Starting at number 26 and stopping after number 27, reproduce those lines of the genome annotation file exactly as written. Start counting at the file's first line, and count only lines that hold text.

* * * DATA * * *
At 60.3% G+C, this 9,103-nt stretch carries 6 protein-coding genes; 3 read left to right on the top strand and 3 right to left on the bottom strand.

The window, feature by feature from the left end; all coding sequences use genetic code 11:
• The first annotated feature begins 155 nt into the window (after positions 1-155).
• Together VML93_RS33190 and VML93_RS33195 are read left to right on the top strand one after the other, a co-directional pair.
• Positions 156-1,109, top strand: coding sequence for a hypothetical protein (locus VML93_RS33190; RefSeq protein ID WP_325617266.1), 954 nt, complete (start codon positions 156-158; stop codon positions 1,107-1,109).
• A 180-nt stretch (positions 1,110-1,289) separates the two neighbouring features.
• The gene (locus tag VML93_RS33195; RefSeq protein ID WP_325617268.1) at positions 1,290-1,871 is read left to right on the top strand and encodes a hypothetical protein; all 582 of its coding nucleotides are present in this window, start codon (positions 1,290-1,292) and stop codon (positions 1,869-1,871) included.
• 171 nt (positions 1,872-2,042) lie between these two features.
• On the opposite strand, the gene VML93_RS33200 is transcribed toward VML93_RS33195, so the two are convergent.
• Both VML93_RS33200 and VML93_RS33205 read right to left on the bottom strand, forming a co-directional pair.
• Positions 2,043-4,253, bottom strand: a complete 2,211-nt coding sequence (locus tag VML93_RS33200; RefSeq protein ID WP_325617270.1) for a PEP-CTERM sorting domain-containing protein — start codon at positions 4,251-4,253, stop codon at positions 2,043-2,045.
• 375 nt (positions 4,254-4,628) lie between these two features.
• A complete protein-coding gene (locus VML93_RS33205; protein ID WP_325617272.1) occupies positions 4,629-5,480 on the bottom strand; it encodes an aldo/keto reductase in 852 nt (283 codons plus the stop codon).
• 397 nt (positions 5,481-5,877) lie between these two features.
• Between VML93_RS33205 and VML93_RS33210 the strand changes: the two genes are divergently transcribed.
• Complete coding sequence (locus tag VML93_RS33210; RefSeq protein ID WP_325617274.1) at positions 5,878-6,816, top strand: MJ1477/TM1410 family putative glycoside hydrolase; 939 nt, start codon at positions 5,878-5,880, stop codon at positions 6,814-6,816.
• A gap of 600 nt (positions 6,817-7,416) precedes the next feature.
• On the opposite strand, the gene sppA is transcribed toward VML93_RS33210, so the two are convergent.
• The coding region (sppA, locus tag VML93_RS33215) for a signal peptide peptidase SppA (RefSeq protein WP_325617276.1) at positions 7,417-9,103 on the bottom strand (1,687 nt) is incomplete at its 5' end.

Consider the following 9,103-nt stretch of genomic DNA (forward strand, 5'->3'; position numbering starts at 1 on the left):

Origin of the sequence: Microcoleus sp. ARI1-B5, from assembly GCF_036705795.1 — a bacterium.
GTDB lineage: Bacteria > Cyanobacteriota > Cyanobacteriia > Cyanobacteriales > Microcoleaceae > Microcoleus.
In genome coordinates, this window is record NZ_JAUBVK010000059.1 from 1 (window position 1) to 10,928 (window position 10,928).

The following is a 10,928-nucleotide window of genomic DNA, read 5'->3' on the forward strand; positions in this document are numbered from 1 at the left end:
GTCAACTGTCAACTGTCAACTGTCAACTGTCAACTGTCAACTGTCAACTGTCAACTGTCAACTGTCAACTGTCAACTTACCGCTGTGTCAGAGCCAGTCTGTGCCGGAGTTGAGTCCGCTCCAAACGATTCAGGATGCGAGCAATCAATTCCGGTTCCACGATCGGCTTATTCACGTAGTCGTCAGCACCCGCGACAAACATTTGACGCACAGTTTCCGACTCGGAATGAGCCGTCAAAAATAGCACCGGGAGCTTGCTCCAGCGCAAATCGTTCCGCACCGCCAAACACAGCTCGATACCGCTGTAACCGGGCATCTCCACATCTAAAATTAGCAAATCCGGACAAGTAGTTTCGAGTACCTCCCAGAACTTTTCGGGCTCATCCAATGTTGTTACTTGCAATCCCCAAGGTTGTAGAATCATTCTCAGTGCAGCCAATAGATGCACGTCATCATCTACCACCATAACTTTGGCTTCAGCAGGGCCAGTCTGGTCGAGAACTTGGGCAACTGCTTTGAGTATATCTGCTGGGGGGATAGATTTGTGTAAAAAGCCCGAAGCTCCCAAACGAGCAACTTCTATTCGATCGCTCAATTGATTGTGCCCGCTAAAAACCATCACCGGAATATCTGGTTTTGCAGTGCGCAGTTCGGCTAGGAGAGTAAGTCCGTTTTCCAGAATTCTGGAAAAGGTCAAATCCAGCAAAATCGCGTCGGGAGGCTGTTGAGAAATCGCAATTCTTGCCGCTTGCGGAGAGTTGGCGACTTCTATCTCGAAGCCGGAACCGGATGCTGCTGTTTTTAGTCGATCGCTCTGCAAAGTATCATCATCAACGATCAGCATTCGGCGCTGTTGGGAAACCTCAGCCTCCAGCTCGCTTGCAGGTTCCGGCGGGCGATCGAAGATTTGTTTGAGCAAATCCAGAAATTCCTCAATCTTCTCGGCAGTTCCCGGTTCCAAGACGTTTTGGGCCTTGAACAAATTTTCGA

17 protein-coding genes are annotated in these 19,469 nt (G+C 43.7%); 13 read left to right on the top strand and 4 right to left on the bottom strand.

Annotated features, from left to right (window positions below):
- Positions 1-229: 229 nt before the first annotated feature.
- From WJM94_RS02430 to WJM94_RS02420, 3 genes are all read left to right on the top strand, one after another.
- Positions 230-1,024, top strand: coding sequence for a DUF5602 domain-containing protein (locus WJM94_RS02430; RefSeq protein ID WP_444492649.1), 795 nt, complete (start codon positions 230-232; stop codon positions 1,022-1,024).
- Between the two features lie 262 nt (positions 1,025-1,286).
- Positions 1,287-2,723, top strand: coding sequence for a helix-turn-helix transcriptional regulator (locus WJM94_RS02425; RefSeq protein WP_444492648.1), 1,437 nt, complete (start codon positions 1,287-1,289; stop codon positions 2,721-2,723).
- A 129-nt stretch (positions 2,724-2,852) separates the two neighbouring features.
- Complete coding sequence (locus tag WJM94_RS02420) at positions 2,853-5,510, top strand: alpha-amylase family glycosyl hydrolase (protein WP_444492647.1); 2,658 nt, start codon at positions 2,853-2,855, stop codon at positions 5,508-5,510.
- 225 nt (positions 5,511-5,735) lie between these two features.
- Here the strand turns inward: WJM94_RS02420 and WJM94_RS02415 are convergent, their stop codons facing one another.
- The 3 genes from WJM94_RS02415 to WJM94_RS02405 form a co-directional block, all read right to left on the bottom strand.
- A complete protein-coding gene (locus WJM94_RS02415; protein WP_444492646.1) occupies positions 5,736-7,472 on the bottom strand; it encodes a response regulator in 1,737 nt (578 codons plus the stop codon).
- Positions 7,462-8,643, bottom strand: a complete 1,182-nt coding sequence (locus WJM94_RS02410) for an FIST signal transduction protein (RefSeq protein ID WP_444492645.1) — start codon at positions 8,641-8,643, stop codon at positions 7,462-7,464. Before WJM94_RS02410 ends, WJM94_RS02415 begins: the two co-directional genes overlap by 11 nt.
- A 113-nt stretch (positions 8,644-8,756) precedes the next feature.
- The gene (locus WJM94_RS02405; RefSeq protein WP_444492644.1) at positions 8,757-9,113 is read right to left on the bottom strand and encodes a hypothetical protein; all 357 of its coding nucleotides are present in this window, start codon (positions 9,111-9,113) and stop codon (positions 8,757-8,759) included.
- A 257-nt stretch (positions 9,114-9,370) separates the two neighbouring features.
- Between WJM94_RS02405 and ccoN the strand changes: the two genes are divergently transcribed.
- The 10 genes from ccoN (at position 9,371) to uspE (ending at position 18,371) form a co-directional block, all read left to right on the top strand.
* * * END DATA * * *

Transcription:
17 protein-coding genes are annotated in these 19,469 nt (G+C 43.7%); 13 read left to right on the top strand and 4 right to left on the bottom strand.

Annotated features, from left to right (window positions below):